Ms. Ono will install Wish Trees at the Tidal Basin and THEARC, a community center in Anacostia (1901 Mississippi Avenue SE). A tree will be permanently installed at the Hirshhorn Museum and Sculpture Garden (7th Street and Independence Avenue SW), a gift of the artist. The trees from the Tidal Basin and THEARC will eventually be planted in Anacostia at the site of THEARC.

At the location of the original cherry blossom trees (Japanese Lantern Lawn, west of the Kutz Bridge at Independence Avenue and 17th Street SW, across the Tidal Basin from the Jefferson Memorial), Ms. Ono will place a plaque encouraging passer-bys to “whisper a wish into the bark of a tree.”

The Wish Trees are part of Ms. Ono’s citywide IMAGINE PEACE project. Its other components include a large billboard declaring IMAGINE PEACE (at the intersection of 7th and G Streets NW) and identical posters that will be available free to the public at the Hirshhorn Museum and Sculpture Garden, THEARC, and Provisions Library (1611 Connecticut Avenue NW).

The March 29, 2007, issue of the Washington Post Express, a daily newspaper with a circulation of almost 200,000, will contain a smaller version of the poster. The hope is that these posters will spring up by the hundreds all over the city and spread positive wishes for peace, both internal and global.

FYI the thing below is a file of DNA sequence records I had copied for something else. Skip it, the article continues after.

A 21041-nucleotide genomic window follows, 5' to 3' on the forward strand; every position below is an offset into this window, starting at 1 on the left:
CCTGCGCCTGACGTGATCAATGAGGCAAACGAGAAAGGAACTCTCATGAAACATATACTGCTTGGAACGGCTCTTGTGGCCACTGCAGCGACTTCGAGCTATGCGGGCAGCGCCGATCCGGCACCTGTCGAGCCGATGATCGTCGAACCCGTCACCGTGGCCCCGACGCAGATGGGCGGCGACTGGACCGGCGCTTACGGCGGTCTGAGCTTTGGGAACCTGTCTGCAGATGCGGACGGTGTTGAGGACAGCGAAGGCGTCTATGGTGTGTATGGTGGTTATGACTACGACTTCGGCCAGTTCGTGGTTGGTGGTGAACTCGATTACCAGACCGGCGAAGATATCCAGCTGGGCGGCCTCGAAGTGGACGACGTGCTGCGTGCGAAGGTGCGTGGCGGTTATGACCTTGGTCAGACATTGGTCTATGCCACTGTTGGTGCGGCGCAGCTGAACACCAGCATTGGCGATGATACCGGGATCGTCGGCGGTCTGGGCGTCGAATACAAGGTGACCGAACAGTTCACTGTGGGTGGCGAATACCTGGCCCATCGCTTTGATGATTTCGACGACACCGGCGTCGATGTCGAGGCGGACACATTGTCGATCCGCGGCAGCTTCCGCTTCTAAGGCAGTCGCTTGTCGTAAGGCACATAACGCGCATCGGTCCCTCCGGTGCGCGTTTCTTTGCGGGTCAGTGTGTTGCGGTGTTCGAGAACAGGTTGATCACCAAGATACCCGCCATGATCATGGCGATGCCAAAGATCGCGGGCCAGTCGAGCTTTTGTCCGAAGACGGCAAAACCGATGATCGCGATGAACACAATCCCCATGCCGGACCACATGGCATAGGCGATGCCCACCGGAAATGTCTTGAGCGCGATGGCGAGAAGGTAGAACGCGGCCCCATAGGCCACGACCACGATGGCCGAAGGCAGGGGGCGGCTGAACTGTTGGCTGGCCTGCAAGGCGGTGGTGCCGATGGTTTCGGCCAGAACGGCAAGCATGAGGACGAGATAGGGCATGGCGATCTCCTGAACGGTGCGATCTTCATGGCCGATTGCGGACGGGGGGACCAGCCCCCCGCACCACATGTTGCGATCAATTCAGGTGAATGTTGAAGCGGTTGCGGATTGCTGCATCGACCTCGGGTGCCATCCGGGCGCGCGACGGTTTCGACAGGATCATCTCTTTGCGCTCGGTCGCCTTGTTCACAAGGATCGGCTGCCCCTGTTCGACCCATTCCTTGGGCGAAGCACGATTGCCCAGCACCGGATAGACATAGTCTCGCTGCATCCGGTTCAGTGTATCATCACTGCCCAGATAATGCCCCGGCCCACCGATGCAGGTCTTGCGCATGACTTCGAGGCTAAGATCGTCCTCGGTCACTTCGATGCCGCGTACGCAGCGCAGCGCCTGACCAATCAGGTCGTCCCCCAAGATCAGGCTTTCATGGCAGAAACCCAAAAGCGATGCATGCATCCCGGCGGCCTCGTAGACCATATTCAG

As part of the project, Ms. Ono also will disseminate pieces of ribbons that say, “This line is a part of a very large circle….” These ribbons will be available for free at the locations distributing the posters. This work quietly reminds us that we all co-exist with art and nature on the same small sphere--a circle for which we should IMAGINE PEACE."
-- Nora Halpern

Street Scenes: Projects for DC was created in the spring of 2006 by curators Nora Halpern and Welmoed Laanstra. IMAGINE PEACE is the third installation of Street Scenes: Projects for DC. The overarching concept of Yoko Ono’s project parallels the working philosophy of Street Scenes: art and the ideas it generates can unify a city and all of its neighborhoods by creating an experience shared by those who are art aficionados as well as those who are not.

IMAGINE PEACE is supported by the National Endowment for the Arts, Maria and Bill Bell, Stewart R. Mott Charitable Trust, National Cherry Blossom Festival, the DC Commission on the Arts and Humanities, Peter Norton Family Foundation, Downtown BID, Bussolati and Associates, Americans for the Arts, the Mandarin Oriental Hotel, Barbara and Aaron Levine, and several generous anonymous individuals.

Contact the

Checks can be sent to:
Provisions Library
1611 Connecticut Ave. NW
Washington DC 20009
Please note that your donation is for Street Scenes DC